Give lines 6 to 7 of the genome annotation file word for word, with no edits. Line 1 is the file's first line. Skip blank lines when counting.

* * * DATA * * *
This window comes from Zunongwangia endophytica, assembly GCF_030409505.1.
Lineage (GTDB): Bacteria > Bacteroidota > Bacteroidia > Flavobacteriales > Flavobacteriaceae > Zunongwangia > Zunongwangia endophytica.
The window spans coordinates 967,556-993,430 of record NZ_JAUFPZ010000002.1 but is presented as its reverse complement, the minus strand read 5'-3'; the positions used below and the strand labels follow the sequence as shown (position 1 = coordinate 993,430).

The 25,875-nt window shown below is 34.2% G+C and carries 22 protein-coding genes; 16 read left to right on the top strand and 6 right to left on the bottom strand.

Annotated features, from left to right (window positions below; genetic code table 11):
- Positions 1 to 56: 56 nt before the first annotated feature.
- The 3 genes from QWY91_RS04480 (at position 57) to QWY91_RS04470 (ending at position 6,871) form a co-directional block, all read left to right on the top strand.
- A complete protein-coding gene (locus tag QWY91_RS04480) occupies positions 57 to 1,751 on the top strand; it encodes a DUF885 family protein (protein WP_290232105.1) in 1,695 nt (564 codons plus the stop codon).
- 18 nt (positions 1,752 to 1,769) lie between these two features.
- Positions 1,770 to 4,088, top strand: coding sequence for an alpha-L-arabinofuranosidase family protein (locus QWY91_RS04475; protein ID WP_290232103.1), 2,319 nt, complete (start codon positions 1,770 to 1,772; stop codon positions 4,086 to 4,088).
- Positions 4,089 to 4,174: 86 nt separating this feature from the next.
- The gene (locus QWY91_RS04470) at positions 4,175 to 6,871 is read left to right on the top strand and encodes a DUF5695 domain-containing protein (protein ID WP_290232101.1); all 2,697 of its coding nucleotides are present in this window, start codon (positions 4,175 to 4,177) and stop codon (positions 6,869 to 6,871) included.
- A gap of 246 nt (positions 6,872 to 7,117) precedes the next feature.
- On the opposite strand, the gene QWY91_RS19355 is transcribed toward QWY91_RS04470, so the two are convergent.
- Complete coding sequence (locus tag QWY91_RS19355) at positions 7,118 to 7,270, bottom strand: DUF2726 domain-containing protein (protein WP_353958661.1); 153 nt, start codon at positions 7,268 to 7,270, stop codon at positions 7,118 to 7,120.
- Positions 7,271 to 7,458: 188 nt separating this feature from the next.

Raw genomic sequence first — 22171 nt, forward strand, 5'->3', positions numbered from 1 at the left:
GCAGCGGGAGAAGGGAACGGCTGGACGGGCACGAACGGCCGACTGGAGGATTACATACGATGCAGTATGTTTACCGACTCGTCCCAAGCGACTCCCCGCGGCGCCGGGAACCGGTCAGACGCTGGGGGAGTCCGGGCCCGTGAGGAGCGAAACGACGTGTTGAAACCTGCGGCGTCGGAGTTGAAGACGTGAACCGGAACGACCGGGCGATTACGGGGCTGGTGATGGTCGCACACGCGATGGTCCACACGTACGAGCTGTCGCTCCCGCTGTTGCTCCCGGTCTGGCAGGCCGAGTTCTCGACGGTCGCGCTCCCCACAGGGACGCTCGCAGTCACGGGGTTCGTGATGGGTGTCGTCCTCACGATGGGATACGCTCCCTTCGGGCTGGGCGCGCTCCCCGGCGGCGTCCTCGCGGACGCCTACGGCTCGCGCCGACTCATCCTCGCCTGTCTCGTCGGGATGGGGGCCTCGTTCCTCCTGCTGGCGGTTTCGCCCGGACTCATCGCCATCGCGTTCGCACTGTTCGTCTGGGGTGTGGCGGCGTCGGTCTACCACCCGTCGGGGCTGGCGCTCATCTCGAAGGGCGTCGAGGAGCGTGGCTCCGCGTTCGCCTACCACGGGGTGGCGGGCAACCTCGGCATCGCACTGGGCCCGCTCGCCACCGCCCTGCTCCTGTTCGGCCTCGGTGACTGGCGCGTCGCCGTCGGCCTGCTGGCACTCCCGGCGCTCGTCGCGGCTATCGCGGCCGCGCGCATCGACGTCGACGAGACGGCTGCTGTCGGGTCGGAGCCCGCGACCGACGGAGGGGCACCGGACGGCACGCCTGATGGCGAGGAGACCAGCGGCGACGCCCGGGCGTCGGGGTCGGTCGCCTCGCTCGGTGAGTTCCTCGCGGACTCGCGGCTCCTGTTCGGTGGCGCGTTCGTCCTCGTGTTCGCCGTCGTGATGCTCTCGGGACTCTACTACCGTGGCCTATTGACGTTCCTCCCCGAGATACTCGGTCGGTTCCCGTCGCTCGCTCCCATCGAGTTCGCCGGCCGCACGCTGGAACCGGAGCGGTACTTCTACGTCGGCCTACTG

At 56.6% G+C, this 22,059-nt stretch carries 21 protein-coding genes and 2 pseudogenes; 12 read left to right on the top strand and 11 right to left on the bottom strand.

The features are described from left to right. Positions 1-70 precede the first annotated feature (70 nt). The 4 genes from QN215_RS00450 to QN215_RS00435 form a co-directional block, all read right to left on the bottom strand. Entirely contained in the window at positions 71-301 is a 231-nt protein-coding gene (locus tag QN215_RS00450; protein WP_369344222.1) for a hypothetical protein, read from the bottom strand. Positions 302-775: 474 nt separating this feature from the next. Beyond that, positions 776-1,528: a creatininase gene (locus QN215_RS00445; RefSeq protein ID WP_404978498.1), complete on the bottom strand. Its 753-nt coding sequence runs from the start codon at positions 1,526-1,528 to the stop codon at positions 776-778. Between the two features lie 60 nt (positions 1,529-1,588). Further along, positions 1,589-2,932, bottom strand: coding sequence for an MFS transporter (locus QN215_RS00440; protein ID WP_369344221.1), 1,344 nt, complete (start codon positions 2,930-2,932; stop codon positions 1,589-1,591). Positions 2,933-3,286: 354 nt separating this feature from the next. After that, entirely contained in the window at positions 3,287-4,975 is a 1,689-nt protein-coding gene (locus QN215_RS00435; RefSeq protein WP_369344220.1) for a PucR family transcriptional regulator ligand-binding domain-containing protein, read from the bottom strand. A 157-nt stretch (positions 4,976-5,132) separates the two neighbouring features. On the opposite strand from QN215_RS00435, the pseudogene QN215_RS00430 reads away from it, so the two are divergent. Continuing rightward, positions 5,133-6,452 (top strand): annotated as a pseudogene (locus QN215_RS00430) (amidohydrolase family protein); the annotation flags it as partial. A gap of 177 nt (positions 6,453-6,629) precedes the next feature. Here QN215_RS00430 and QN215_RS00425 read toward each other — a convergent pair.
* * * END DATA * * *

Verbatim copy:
- Positions 1 to 56: 56 nt before the first annotated feature.
- The 3 genes from QWY91_RS04480 (at position 57) to QWY91_RS04470 (ending at position 6,871) form a co-directional block, all read left to right on the top strand.